Redeye VC

Josh Kopelman

Managing Director of First Round Capital.

espite being coastally challenged (currently living in Philadelphia), Josh has been an active entrepreneur and investor in the Internet industry since its commercialization. In 1992, while he was a student at the Wharton School of the University of Pennsylvania, Josh co-founded Infonautics Corporation – an Internet information company. In 1996, Infonautics went public on the NASDAQ stock exchange.

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Failing Cheaper

Failure Ask most successful entrepreneurs how they came up with the idea for their business, and you'd likely learn that what they initially set out to do is very different from the company that you're familiar with. PayPal started out as a service to beam money through Palm Pilots, while YouTube was originally a video dating site. The truth is that early stage ventures are all about experimentation and iteration. As soon as it's written, every business plan is wrong. Good entrepreneurs recognize this, and tend to build agile teams that can quickly respond to early market information in order to identify a real business model and minimize risk.

A necessary side effect of all this experimentation is that most startups will ultimately fail.  While the mythical "90% failure rate" has been disproven, I would venture to guess that for technology based startups the failure rate is still extremely high.  That's just the nature of the early stage venture world, and ideally it allows the entrepreneurs involved to apply their hard-earned lessons towards more productive ventures.  Or, as Jeremy Liew aptly put it: "Companies die, founders and employees learn from the experience and move on, and hopefully start more companies. I for one would love to see the second acts from the teams that are newly freed up."

Today, thanks to a well-documented shift in the online landscape (decreasing storage costs, open-source software, offshore development) it costs much less to start a software-based company than it ever did. Indeed, when I co-founded Infonautics (in 1991) we spent $5M to get our first product to market.  At (1999) we spent $2.5M to get our first product to market.  At TurnTide (2003) we spent $750K to get our first product to market.  And at Jingle Networks (2005) we spent $300K to get our first product to market.  And, in fact, of the 30+ investments First Round Capital has made over the last few years, our average initial investment size is $300K.

Recently we've been seeing a lot of attention paid to startup failures. Techcrunch has even established a “deadpool ” – reminiscent of the old Fucked Company website during the first web boom. This has led some people to speculate that the increased rate of failure is proof that the current funding model is flawed. I disagree.

Although the aggregate number of failures may seem higher (due to the increased number of companies being launched) the ratio of early stage failures to successes is probably still the same. What has changed is that you can now fail faster and cheaper than ever before. While I'd much rather invest in a company that succeeds, if a company is going to ultimately fail I'd rather it fail quickly.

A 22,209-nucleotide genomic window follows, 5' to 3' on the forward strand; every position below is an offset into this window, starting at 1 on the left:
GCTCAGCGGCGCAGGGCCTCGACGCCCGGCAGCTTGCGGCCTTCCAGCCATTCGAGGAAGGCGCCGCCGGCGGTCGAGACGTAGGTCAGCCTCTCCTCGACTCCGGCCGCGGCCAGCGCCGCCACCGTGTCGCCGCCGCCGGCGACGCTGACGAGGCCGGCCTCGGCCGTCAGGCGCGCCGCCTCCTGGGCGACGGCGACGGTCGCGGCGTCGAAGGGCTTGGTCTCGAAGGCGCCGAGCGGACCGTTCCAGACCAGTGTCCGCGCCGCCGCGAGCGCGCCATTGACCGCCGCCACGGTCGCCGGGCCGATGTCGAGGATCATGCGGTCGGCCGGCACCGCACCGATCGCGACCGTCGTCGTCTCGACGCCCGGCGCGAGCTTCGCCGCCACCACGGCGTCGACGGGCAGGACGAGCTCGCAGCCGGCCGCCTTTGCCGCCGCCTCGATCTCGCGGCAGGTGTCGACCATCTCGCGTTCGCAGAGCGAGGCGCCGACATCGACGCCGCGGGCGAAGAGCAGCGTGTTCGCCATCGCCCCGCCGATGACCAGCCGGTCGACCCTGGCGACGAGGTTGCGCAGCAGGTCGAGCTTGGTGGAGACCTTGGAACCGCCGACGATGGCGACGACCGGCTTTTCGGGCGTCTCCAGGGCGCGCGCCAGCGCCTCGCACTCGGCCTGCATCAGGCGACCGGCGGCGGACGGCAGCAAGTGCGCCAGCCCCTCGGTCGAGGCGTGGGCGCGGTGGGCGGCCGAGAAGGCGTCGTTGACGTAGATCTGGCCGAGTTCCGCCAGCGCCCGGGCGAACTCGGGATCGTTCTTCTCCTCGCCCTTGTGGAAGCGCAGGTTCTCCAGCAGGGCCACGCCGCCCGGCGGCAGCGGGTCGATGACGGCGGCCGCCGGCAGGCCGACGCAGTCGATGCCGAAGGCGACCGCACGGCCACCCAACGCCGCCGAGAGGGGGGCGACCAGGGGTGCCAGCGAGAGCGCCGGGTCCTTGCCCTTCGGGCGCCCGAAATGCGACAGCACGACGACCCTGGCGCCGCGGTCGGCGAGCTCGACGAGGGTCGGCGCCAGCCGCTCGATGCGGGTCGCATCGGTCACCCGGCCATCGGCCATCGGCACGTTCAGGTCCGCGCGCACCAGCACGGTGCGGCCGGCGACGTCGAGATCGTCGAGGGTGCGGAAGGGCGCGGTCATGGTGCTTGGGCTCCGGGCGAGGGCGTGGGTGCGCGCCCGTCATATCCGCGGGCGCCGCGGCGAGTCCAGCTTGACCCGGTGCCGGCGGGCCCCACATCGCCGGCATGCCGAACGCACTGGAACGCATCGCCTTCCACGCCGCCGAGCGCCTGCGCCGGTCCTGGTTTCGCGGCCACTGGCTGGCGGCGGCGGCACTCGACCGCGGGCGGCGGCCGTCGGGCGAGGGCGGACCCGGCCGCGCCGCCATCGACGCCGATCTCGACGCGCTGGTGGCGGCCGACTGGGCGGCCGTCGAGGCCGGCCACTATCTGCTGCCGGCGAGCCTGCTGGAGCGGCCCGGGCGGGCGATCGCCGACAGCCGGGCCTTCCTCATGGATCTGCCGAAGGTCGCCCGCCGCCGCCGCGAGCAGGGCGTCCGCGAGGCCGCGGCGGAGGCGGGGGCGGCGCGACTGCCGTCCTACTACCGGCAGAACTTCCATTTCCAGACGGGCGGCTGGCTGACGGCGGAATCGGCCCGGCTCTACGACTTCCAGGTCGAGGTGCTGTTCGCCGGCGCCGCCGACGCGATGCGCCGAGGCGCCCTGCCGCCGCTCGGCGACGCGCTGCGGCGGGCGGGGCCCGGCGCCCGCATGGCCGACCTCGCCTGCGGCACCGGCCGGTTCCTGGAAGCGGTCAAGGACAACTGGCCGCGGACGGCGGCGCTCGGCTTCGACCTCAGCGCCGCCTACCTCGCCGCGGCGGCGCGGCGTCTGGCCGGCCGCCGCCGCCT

I believe that the goal of seed funding is to validate (or disprove) an entrepreneur’s hypothesis, and thereby “de-risk” the opportunity. Early stage companies should raise enough money to allow them to iterate - as long as their initial hypothesis is still valid and they are making demonstrable progress towards lowering risk. Today’s model of failure is far more capital efficient in allowing entrepreneurs and their investors to do this than the old model. Companies used to waste millions of dollars of VC money – and entrepreneurs used to waste years of their lives – working on a failed hypothesis.  Now, the cycle is much shorter.

At Infonautics back in 1991, we raised seed capital to conduct market research – we spent about $150K in surveys, focus groups and secondary research to validate our market.  Today, companies can actually launch a product for that amount, in a much shorter period of time.  What would you rather see, the results of real market feedback, or the results of market research?

The following graphs (courtesy of Benchmark's Peter Fenton via Venturebeat) illustrate what he describes as the "increasingly Darwinian environment for Internet companies":

Traditional Funding Model

In the traditional funding model a company's risk was decreased by hitting certain milestones, which brought about a corresponding jump in its valuation. Additional funding was needed at each milestone, resulting in a high overall level of financial investment by the investors, and time investment by the entrepreneurs.

New "Cheaper" Funding Model

In the new funding model a startup is able experiment/iterate over an extended period of time for very little capital. Only once some of the venture's risk has been eliminated through accelerating adoption does the company raise more money to further refine the model and expand. Overall the time and cost between the founding of the company and knowing whether both the entrepeneurs and investors should continue to pursue the opportunity is greatly decreased.

I expect that as a seed-stage investor, I will have a much higher number of failed investments than later-stage investors.  However, I also expect that I will invest less total capital in failed ventures.  Will I be proven right?  Only time will tell. For now though, I’d much rather back companies that are able to fail (or succeed!) cheaper.

Thanks to Mazen Araabi for helping with this post...